A charmingly loud and lighthearted friendship story.


A freckle-faced white child with a mass of red curls piled three times the height of her head is flying her kite near a snowcapped mountaintop when—“snap!”—the string breaks, and the toy is blown into a sleeping bear’s cave, coming to rest on his belly.

Readers are cued into the nonscary absurdity as they observe the orange-furred bear napping in a Froggy Hollow Summer Camp T-shirt stretched across his huge belly, a tiny teddy bear tucked in his arm. As the girl reaches for her kite, the bear rolls over, crushing it: “crunch!” The girl is shocked into a fit of righteous anger, blaming the bear for breaking her toy. “HORRIBLE BEAR!”—and so begins the refrain of her angry tantrum. The team that brought readers the adorable Wolfie the Bunny (2014) continues their success here. OHora’s paintings are boldly colored and layered: a yellow stuffed bunny wears a teal jacket; the purple-and-black–clad little girl strides in red Converse high-top sneakers over a pea-green lawn. The limited language and solid acrylic paintings work together beautifully to convey emotion. When the little girl realizes that the bear didn’t break her toy on purpose, one word speaks volumes: “Oh.” Her face fills the entire page, her feelings indicated with black dot eyes, a couple of curved lines, and a black dot mouth.

A charmingly loud and lighthearted friendship story. (Picture book. 3-5)

Pub Date: April 5, 2016

ISBN: 978-0-316-28283-3

Page Count: 40

Publisher: Little, Brown

Review Posted Online: Jan. 9, 2016

Kirkus Reviews Issue: Jan. 15, 2016

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Exciting artwork paired with disappointingly dull text.


Rhyming verses about kindness using a consistent metaphor of widening cracks versus blooming plants are amplified by cutouts on each page.

The art and layout are spectacular, from the cover through the double-page spreads near the end. Racially diverse toddlers are shown engaging in various moods and behaviors, some of which create unhappiness and some of which lead to friendship and happiness. Every page’s color palette and composition perfectly complement the narrative. The initial verso shows two children in aggressive stances, backgrounded by a dark, partly moonlit sky. Between them is a slender, crooked cutout. The large-type text reads: “It all / starts / with a / crack / that we can hardly see. / It happens when we shout / or if we disagree.” The recto shows two children in sunlight, with one offering a pretty leaf to the other, and the rhyme addresses the good that grows from kindness. In this image, the crooked die cut forms the trunk of a tiny sapling. Until the final double-page spreads, the art follows this clever setup: dark deeds and a crack on the left, and good deeds and a growing tree on the right. Unfortunately, the text is far from the equal of the art: It is banal and preachy, and it does not even scan well without some effort on the part of whomever is reading it. Still, the youngest children will solemnly agree with the do’s and don’ts, and they may decide to memorize a page or two.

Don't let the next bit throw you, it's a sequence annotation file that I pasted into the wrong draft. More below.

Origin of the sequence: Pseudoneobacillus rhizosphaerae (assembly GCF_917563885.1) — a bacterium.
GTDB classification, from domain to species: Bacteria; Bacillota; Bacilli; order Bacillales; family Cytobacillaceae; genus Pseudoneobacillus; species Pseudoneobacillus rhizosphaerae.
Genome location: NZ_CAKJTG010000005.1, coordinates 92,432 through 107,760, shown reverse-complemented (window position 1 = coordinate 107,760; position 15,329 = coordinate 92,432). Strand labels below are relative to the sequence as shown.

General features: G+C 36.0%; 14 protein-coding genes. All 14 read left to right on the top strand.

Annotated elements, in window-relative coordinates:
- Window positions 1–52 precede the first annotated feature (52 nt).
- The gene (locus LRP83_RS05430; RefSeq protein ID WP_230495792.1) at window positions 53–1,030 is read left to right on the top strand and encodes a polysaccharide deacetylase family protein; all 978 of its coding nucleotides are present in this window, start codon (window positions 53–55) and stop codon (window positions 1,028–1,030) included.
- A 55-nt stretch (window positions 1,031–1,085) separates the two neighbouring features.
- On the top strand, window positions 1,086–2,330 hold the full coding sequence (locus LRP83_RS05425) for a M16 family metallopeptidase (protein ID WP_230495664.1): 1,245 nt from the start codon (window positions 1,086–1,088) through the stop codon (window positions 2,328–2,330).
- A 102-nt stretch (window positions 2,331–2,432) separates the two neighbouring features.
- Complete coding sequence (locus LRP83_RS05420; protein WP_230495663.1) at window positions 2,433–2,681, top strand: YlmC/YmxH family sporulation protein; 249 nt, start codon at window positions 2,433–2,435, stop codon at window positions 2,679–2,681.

Exciting artwork paired with disappointingly dull text. (Picture book. 3-5)

Pub Date: Sept. 22, 2020

ISBN: 978-1-68010-229-1

Page Count: 32

Publisher: Tiger Tales

Review Posted Online: July 28, 2020

Kirkus Reviews Issue: Aug. 15, 2020

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Still, this young boy’s imagination is a powerful force for helping him deal with life, something that should be true for...


Oliver, of first-day-of-school alligator fame, is back, imagining adventures and still struggling to find balance between introversion and extroversion.

“When Oliver found his egg…” on the playground, mint-green backgrounds signifying Oliver’s flight into fancy slowly grow larger until they take up entire spreads; Oliver’s creature, white and dinosaurlike with orange polka dots, grows larger with them. Their adventures include sharing treats, sailing the seas and going into outer space. A classmate’s yell brings him back to reality, where readers see him sitting on top of a rock. Even considering Schmid’s scribbly style, readers can almost see the wheels turning in his head as he ponders the girl and whether or not to give up his solitary play. “But when Oliver found his rock… // Oliver imagined many adventures // with all his friends!” This last is on a double gatefold that opens to show the children enjoying the creature’s slippery curves. A final wordless spread depicts all the children sitting on rocks, expressions gleeful, wondering, waiting, hopeful. The illustrations, done in pastel pencil and digital color, again make masterful use of white space and page turns, although this tale is not nearly as funny or tongue-in-cheek as Oliver and His Alligator (2013), nor is its message as clear and immediately accessible to children.

Still, this young boy’s imagination is a powerful force for helping him deal with life, something that should be true for all children but sadly isn’t. (Picture book. 3-5)

Pub Date: July 1, 2014

ISBN: 978-1-4231-7573-5

Page Count: 40

Publisher: Disney-Hyperion

Review Posted Online: May 19, 2014

Kirkus Reviews Issue: June 1, 2014

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